On Thursday, Sholom Rubashkin, former manager of the Agriprocessors kosher meatpacking plant in Postville, Iowa, was found guilty of 86 felony fraud charges.
Agriprocessors was the site of the notorious immigration raid in May 2008 that brought to light widespread charges of labor abuses including child labor and highly dangerous working conditions. Starting December 2, Rubashkin faces another trial on 72 immigration-related charges.
Advocates of immigrants and workers’ rights are likely to see the conviction and the possibility Rubashkin will spend the rest of his life in prison as vindication and a strong message to other employers.
But this is cold comfort for many residents of Postville and former and current employees of the meatpacking plant.
Of the 389 immigrants who were detained after the military-style raid, most have been deported after serving jail terms for identity theft charges.
But a number of workers still remain in the area, with electronic monitoring bracelets, awaiting trials that may not occur until next summer because of backlogs in immigration courts. Other former workers have also been held in limbo waiting to testify as witnesses.
These workers include women whose husbands were imprisoned and then deported, leaving them to support children even while confined by the monitoring anklets. Some of them have been granted work permits, but even so have struggled to find work due to the desperate economy and the stigma of the immigration raid.
“People think everyone there was illegal,” said Paul Ouderkirk, a former pastor at St. Bridget’s church in Postville who came out of retirement to deal with the debacle. “We’re telling them to leave this area and go someplace where they aren’t known, they have legal documents to show. They’ve been hurt so much, they don’t trust anyone at this point.”
In July, Agriprocessors was bought in bankruptcy court by the Canadian company SHF Industries, whose owners have called the Rubashkins “wonderful people” targeted by a “witch hunt.” Advocates had sought a community benefits agreement or other measure of accountability at the reopened plant.
But Ouderkirk said they are frustrated the community benefits agreement has stalled, and they still hear many reports of poor conditions at the plant, including mandatory long hours leading to repetitive stress injuries. They are also upset former Agriprocessors officials are still on staff at the plant.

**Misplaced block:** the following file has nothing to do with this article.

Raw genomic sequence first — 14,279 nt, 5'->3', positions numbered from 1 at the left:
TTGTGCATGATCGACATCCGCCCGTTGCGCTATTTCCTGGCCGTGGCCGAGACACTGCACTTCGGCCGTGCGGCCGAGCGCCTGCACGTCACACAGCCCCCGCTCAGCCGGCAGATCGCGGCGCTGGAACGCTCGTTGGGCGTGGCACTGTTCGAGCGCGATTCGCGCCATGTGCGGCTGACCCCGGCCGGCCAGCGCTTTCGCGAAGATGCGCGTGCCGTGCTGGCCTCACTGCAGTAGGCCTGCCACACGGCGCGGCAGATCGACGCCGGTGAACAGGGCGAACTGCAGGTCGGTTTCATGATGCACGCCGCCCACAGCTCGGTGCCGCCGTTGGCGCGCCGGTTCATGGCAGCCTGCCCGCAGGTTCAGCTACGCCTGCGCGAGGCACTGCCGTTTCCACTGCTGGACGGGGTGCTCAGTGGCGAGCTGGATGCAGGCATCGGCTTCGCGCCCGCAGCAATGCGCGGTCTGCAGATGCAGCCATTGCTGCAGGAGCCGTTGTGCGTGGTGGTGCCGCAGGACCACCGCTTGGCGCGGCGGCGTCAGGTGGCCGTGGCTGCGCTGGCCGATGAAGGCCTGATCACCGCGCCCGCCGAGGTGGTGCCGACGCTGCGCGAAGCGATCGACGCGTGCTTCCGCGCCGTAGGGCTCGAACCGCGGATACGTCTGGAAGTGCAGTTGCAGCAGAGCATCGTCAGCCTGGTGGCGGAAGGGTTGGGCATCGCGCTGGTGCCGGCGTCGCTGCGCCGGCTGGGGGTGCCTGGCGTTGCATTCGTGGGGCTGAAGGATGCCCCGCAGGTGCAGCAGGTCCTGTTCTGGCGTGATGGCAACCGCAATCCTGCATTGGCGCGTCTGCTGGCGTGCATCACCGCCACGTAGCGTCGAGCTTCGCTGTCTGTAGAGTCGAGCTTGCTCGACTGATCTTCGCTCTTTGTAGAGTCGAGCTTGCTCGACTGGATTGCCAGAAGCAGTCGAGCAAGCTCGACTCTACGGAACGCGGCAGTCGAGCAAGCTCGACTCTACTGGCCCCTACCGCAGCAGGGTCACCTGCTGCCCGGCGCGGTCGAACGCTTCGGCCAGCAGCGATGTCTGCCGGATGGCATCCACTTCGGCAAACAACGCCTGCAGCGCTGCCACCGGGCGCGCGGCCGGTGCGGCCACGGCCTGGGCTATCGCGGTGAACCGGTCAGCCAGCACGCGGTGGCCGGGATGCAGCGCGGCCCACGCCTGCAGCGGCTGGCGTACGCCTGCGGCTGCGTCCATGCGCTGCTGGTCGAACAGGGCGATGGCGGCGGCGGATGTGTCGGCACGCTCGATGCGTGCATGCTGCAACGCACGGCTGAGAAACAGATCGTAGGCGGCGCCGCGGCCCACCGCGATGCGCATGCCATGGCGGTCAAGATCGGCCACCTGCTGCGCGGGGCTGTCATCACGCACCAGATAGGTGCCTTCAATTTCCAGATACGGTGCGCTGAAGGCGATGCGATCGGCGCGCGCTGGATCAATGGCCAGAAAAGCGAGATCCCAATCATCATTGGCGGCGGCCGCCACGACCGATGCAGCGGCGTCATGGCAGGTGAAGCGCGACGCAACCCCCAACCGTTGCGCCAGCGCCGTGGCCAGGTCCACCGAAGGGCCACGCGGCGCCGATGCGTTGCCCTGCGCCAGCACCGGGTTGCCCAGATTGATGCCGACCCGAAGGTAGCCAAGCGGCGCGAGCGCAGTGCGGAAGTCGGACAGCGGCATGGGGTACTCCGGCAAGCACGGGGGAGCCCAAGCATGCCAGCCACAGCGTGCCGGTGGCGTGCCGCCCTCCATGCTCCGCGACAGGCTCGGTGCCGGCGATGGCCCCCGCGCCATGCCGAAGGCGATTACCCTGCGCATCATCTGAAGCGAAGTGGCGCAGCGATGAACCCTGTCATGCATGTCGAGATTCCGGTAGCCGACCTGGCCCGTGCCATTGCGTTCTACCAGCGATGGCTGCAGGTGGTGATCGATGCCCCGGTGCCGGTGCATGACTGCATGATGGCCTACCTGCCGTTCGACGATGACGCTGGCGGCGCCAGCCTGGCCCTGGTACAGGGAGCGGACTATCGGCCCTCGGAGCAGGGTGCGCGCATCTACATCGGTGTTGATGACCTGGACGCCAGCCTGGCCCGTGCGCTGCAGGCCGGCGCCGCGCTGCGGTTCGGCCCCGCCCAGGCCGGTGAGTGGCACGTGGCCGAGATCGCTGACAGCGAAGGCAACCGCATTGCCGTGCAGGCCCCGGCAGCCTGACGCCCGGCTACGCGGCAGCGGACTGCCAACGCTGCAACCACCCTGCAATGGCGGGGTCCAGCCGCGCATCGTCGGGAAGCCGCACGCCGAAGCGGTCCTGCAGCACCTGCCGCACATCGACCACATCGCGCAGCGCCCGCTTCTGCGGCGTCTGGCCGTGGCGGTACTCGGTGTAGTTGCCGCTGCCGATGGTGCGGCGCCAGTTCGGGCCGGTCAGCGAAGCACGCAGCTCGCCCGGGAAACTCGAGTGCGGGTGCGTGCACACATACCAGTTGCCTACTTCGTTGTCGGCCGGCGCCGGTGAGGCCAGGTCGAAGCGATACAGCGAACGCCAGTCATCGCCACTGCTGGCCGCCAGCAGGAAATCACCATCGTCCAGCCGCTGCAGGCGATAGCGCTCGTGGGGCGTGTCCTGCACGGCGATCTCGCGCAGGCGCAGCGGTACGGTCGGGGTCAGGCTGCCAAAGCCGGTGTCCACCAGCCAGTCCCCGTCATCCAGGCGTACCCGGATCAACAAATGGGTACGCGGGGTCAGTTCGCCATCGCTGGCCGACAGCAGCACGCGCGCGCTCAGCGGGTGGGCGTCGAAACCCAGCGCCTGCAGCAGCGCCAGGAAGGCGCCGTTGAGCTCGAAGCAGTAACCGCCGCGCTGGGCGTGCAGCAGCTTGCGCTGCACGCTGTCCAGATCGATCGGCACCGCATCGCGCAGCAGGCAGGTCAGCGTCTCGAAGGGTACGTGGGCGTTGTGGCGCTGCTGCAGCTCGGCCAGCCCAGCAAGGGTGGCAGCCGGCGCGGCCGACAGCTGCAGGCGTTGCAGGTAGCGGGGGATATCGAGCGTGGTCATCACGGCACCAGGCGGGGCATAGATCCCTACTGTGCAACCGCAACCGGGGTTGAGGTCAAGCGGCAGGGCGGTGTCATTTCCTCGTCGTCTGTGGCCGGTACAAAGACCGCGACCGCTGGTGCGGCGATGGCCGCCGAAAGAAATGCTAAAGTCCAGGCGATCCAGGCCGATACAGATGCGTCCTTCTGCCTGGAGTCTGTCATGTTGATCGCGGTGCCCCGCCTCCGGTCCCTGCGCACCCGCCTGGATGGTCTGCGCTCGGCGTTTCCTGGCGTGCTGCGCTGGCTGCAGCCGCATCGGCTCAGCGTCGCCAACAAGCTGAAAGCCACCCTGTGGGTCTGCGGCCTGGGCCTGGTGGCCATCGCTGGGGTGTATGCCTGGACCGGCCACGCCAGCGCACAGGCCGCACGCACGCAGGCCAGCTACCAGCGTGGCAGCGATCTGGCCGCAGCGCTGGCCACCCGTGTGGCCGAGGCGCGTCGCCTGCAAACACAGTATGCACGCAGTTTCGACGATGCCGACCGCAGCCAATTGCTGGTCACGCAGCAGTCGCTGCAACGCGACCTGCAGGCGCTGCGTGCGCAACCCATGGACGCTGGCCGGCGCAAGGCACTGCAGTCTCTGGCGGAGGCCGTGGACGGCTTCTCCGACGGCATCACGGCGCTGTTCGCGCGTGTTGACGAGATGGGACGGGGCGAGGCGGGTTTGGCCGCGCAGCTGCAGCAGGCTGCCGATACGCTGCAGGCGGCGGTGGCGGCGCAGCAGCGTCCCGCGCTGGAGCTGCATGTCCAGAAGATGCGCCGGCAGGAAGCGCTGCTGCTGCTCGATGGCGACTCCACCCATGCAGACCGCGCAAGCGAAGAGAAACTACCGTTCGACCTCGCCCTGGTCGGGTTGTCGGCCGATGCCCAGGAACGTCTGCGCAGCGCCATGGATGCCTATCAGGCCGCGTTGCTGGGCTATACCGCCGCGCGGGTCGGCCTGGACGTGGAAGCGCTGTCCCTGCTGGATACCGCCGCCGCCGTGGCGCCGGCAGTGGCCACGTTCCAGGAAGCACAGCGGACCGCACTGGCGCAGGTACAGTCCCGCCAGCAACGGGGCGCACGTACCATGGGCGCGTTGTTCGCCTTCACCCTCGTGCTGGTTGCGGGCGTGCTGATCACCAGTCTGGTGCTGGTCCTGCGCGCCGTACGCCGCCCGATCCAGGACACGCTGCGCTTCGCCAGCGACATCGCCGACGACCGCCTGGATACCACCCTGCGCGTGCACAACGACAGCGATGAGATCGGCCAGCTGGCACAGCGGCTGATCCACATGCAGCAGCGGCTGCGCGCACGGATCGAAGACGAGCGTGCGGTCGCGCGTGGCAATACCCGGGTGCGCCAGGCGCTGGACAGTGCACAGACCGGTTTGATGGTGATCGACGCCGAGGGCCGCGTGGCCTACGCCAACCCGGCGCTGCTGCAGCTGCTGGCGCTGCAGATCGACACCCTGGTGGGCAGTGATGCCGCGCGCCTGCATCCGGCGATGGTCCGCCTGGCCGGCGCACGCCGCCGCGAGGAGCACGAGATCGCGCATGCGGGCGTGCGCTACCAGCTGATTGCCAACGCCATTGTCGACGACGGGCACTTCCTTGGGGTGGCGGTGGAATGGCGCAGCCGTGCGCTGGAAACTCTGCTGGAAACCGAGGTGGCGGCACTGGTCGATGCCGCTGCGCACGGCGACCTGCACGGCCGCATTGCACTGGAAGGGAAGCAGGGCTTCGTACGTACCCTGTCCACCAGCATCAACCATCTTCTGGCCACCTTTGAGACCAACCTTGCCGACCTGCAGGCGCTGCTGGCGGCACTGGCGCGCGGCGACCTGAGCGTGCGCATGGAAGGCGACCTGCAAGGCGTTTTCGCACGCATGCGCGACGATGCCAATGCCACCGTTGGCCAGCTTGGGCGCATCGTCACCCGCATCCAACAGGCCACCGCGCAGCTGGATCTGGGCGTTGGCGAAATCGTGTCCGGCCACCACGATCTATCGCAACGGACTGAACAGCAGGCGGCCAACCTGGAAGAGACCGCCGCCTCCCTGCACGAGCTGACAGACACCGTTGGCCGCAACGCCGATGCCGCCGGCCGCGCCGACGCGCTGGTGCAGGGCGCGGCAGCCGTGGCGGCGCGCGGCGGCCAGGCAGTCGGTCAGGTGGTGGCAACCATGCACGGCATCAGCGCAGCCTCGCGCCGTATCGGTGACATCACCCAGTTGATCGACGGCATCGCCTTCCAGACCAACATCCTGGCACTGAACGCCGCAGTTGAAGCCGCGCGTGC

Since the raid, the church has been struggling to raise money – tens of thousands of dollars a week — to pay rent and buy food for some of the workers and their families. Church staff are also scrambling to raise funds to bring witnesses and supporters to Sioux Falls, S.D., where Rubashkin’s trials are being held.
Rubashkin supporters flew in from around the world to attend the first trial; Ouderkirk said church staff and others want to show solidarity with the workers even if it means scrounging up gas money and sleeping on couches for the duration of the second trial.
Many small businesses have closed since the deportation of a large chunk of the town’s population, especially those who patronized Guatemalan and Mexican stores and restaurants. Several new small factories have opened recently, but Ouderkirk thinks city officials are fixated on reviving Agriprocessors, with little attention to working conditions, at the expense of nurturing other businesses.
As production has ramped up at the re-opened meatpacking plant, tensions have stirred as new workers have come in, including Somali refugees, African Americans from other places and even people from the U.S. territorial island of Palau. Dismayed by the working conditions and cold weather, the Palauns have since left. Ouderkirk said the region is characterized by a mix of support and sympathy for immigrants and virulent anti-immigrant sentiment.
“I say the raid dropped the sword of Damacles on this town,” Ouderkirk said. “It’s cut the town, and the town is still bleeding.”
Kari Lydersen is a Chicago-based journalist, author and assistant professor at Northwestern University, where she leads the investigative specialization at the Medill School of Journalism, Media, Integrated Marketing Communications. Her books include Mayor 1%: Rahm Emanuel and the Rise of Chicago’s 99%.